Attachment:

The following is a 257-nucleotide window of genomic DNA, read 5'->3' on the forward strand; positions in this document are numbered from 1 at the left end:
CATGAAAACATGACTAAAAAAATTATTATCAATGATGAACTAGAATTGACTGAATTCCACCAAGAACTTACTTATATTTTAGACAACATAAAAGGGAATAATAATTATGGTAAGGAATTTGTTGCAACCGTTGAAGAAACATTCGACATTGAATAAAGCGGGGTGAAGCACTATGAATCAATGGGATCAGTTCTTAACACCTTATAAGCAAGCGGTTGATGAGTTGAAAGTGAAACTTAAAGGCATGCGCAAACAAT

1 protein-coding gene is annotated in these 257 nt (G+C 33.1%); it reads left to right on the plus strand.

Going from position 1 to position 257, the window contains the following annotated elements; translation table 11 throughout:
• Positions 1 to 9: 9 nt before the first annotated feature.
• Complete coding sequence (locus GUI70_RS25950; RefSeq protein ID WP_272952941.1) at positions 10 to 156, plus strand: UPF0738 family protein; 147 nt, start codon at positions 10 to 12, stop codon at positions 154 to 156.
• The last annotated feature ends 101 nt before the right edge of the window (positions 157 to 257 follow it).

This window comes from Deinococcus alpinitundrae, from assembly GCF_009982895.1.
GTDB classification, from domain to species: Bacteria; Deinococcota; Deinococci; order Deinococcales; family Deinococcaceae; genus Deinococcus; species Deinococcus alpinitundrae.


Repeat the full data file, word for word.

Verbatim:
The following is a 257-nucleotide window of genomic DNA, read 5'->3' on the forward strand; positions in this document are numbered from 1 at the left end:
CATGAAAACATGACTAAAAAAATTATTATCAATGATGAACTAGAATTGACTGAATTCCACCAAGAACTTACTTATATTTTAGACAACATAAAAGGGAATAATAATTATGGTAAGGAATTTGTTGCAACCGTTGAAGAAACATTCGACATTGAATAAAGCGGGGTGAAGCACTATGAATCAATGGGATCAGTTCTTAACACCTTATAAGCAAGCGGTTGATGAGTTGAAAGTGAAACTTAAAGGCATGCGCAAACAAT

1 protein-coding gene is annotated in these 257 nt (G+C 33.1%); it reads left to right on the plus strand.

Going from position 1 to position 257, the window contains the following annotated elements; translation table 11 throughout:
• Positions 1 to 9: 9 nt before the first annotated feature.
• Complete coding sequence (locus GUI70_RS25950; RefSeq protein ID WP_272952941.1) at positions 10 to 156, plus strand: UPF0738 family protein; 147 nt, start codon at positions 10 to 12, stop codon at positions 154 to 156.
• The last annotated feature ends 101 nt before the right edge of the window (positions 157 to 257 follow it).

This window comes from Deinococcus alpinitundrae, from assembly GCF_009982895.1.
GTDB classification, from domain to species: Bacteria; Deinococcota; Deinococci; order Deinococcales; family Deinococcaceae; genus Deinococcus; species Deinococcus alpinitundrae.